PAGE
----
Reading all this information about burn pits over the years, I started to wonder if my own mysterious ailments were connected to my time in Iraq. When I started getting headaches on a regular basis in graduate school and was told it was just stress, I thought about the burn pit I served near and the smoke I’d seen wafting from it. When my sinuses started flaring up, I wondered if something I was exposed to gave me chronic sinusitis or something worse. I had a CT scan done on my ribs and was told I had a benign fatty tumor—nothing to worry about, but still uncommon for a 26-year-old. I couldn’t help but blame my military service. Part of me wanted to believe that these concerns were psychological, my mind jumping to the easiest conclusion. But another part of me worried that it was something more than that, that my paranoia was valid and real. Then a friend posted a news story about her childhood friend, a Minnesota National Guard veteran named Amie Muller, who served in Iraq in 2005 and 2007 and died at thirty-six, nine months after being diagnosed with Stage III pancreatic cancer and ten years after she returned home. Muller believed she got sick from exposure to the open burn pit at Balad Air Base, the same base I’d served at from 2003 to 2004. I didn’t know Muller but I knew the place she had been. Reading about her made the controversy feel closer than ever before. It felt real.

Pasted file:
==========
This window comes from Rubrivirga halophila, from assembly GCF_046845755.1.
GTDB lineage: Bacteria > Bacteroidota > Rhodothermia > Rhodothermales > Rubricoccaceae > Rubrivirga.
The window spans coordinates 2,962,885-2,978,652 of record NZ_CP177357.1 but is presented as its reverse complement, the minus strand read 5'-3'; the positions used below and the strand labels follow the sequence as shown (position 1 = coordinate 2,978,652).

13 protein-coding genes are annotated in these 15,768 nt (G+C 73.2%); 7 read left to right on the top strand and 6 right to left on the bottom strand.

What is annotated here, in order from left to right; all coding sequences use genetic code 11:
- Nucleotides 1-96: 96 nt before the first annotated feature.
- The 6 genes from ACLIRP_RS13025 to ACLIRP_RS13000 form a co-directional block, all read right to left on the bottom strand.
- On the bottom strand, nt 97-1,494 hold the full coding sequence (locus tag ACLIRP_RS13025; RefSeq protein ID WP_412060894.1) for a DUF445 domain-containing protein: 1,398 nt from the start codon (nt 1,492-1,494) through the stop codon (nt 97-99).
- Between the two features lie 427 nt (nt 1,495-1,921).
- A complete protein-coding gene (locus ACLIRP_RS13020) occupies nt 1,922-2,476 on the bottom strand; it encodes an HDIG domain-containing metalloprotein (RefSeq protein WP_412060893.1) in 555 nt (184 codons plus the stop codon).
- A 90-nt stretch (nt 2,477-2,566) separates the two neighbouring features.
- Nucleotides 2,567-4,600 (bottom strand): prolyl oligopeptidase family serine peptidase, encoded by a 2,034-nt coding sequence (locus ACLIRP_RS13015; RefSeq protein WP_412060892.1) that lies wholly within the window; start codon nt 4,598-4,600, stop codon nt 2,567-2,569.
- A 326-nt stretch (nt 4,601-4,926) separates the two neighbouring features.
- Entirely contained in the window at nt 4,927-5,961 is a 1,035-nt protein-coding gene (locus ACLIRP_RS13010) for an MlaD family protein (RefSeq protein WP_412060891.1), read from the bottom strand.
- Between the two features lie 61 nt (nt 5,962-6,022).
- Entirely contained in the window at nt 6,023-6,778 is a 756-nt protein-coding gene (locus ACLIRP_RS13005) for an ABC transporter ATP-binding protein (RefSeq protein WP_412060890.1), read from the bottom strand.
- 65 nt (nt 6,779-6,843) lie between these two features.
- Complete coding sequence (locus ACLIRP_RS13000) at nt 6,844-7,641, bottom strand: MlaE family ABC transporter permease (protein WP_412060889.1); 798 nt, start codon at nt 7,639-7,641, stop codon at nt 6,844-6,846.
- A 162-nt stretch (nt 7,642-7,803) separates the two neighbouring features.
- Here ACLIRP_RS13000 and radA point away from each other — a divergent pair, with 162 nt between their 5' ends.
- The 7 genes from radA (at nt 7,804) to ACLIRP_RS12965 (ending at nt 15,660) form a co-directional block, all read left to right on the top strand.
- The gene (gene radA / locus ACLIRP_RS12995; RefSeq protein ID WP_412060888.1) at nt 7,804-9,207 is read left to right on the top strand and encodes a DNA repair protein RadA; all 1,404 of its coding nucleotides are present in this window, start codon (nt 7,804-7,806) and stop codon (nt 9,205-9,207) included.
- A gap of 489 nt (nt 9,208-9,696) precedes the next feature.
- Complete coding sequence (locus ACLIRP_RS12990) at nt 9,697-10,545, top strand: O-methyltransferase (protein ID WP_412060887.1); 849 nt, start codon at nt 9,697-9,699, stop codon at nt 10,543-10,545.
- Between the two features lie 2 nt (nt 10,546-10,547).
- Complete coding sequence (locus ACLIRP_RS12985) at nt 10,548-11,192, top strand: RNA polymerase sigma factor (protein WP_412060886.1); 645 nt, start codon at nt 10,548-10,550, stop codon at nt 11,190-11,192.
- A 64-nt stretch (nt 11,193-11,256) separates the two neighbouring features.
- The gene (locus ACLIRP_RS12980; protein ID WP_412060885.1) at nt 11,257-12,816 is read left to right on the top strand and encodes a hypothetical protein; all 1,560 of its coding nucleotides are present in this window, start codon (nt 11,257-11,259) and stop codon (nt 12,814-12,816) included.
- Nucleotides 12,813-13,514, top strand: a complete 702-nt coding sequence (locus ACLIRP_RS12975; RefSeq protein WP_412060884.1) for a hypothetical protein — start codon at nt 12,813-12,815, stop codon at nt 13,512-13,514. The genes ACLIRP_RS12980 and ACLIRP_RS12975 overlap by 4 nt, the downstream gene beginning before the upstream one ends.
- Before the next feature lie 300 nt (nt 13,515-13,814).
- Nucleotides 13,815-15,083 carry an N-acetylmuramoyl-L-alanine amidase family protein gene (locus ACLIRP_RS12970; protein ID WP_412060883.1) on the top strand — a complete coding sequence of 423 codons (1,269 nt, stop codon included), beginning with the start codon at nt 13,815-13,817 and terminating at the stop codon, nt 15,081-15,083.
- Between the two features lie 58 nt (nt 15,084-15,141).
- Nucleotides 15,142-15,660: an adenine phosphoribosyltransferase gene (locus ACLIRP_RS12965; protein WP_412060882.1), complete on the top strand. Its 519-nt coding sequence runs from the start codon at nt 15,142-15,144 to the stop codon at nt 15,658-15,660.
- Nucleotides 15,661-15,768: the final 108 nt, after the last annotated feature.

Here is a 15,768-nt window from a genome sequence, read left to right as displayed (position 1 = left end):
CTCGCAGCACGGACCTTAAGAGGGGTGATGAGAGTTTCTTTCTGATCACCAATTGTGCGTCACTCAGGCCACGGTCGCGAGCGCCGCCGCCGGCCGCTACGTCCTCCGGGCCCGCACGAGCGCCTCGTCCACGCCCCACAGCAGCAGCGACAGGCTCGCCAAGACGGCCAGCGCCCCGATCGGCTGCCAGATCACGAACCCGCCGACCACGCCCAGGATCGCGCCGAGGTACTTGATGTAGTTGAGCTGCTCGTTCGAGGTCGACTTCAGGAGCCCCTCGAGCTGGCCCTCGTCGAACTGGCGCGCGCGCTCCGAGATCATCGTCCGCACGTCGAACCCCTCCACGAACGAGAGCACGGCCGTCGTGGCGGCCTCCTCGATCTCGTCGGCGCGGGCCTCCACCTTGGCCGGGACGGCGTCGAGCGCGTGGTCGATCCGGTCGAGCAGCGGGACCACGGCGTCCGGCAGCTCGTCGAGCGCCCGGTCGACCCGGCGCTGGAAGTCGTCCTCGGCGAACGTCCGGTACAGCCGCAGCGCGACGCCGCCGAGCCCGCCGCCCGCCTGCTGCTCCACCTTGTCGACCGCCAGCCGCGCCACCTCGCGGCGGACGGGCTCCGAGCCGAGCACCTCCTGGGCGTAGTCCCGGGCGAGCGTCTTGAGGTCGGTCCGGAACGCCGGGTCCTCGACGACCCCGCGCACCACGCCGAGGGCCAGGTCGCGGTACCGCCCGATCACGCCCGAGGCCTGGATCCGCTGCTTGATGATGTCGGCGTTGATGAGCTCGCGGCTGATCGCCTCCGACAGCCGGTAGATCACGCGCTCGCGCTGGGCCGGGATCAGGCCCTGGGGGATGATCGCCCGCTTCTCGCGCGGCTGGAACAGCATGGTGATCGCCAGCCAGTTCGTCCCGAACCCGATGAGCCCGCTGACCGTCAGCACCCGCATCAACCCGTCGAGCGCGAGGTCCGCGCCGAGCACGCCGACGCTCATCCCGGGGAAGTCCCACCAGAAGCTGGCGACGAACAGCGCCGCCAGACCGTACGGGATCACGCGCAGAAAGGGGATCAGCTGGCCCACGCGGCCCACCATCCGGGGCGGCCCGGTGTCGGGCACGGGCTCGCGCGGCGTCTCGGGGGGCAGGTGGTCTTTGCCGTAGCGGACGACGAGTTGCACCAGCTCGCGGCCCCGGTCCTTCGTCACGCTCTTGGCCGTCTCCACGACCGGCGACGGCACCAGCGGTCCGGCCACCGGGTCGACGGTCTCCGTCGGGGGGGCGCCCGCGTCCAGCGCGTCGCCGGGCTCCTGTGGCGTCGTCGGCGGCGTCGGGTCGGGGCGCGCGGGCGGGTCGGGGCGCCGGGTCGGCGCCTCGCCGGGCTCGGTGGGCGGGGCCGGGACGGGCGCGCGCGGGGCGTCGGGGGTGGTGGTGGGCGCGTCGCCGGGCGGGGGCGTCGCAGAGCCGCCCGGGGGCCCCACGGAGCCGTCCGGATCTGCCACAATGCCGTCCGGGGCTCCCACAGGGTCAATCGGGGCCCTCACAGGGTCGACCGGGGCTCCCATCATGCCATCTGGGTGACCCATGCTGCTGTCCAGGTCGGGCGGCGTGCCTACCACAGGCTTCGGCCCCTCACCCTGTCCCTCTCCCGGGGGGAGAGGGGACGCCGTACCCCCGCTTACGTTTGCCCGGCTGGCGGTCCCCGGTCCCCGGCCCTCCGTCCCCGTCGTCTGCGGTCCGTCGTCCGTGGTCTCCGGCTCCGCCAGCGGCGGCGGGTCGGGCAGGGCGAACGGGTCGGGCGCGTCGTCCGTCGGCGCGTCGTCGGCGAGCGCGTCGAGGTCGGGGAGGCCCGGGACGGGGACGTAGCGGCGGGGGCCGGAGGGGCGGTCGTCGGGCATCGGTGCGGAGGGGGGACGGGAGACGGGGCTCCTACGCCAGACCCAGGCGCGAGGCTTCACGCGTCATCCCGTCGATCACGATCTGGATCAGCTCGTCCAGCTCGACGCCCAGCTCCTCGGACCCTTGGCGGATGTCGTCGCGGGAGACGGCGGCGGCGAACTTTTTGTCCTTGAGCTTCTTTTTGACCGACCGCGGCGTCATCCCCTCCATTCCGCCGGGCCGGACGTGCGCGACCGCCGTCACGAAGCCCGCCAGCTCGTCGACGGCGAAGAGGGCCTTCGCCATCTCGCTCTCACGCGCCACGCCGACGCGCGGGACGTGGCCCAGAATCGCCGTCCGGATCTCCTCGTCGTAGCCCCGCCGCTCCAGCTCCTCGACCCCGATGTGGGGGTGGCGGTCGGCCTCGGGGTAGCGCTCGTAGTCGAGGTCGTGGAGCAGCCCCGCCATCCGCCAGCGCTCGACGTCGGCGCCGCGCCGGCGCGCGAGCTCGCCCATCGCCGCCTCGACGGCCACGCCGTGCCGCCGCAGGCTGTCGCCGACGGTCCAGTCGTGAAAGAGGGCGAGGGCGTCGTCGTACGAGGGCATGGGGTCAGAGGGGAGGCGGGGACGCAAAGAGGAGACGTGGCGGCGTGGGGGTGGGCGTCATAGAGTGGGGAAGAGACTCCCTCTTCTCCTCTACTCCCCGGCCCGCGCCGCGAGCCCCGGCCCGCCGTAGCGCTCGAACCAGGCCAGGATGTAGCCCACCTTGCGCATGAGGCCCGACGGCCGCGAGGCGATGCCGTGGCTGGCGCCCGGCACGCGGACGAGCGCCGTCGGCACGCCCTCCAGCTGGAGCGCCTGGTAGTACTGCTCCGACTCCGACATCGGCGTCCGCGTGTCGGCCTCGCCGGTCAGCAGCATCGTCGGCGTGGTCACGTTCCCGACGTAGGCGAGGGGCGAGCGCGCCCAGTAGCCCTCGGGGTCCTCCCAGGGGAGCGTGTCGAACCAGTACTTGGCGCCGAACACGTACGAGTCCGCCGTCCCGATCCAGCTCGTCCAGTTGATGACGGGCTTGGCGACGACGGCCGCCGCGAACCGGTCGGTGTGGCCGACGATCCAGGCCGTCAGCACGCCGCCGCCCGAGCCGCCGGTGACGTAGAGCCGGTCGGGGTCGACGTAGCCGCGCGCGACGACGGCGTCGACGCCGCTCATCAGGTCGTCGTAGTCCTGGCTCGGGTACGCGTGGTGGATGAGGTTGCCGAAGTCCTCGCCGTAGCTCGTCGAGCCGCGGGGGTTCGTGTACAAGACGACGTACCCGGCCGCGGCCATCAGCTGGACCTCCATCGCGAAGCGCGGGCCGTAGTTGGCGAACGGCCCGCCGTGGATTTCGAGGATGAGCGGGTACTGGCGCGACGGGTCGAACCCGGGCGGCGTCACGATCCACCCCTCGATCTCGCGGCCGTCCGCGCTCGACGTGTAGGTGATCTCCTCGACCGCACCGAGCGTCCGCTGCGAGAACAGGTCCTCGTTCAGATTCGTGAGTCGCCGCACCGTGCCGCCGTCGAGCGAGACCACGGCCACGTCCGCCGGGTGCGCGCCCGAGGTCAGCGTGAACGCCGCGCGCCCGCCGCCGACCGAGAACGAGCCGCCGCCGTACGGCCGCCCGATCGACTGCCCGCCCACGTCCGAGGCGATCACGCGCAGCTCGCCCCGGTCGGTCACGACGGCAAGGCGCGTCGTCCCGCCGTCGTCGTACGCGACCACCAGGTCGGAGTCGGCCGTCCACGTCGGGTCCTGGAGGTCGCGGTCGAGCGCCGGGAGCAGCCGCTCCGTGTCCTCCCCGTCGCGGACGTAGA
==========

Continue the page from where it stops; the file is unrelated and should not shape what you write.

Just inside the VA’s main entrance, I locate the clinic where I need to be and check in at the receptionist’s desk. After about five minutes of waiting, I look up and see a young woman step out from behind the front desk and call my name. She introduces herself as Maddy, shakes my hand, and asks me about the weather as she leads me down the hall. She doesn’t have a lab coat or a clipboard. We don’t enter a fancy conference room with recording equipment, potted plants, and natural light pouring in through the blinds — my vision of where a government-funded scientific study might take place. We step into a small, windowless room with a computer and a couple chairs and a tiny sink in the corner with a clock above it displaying the wrong time.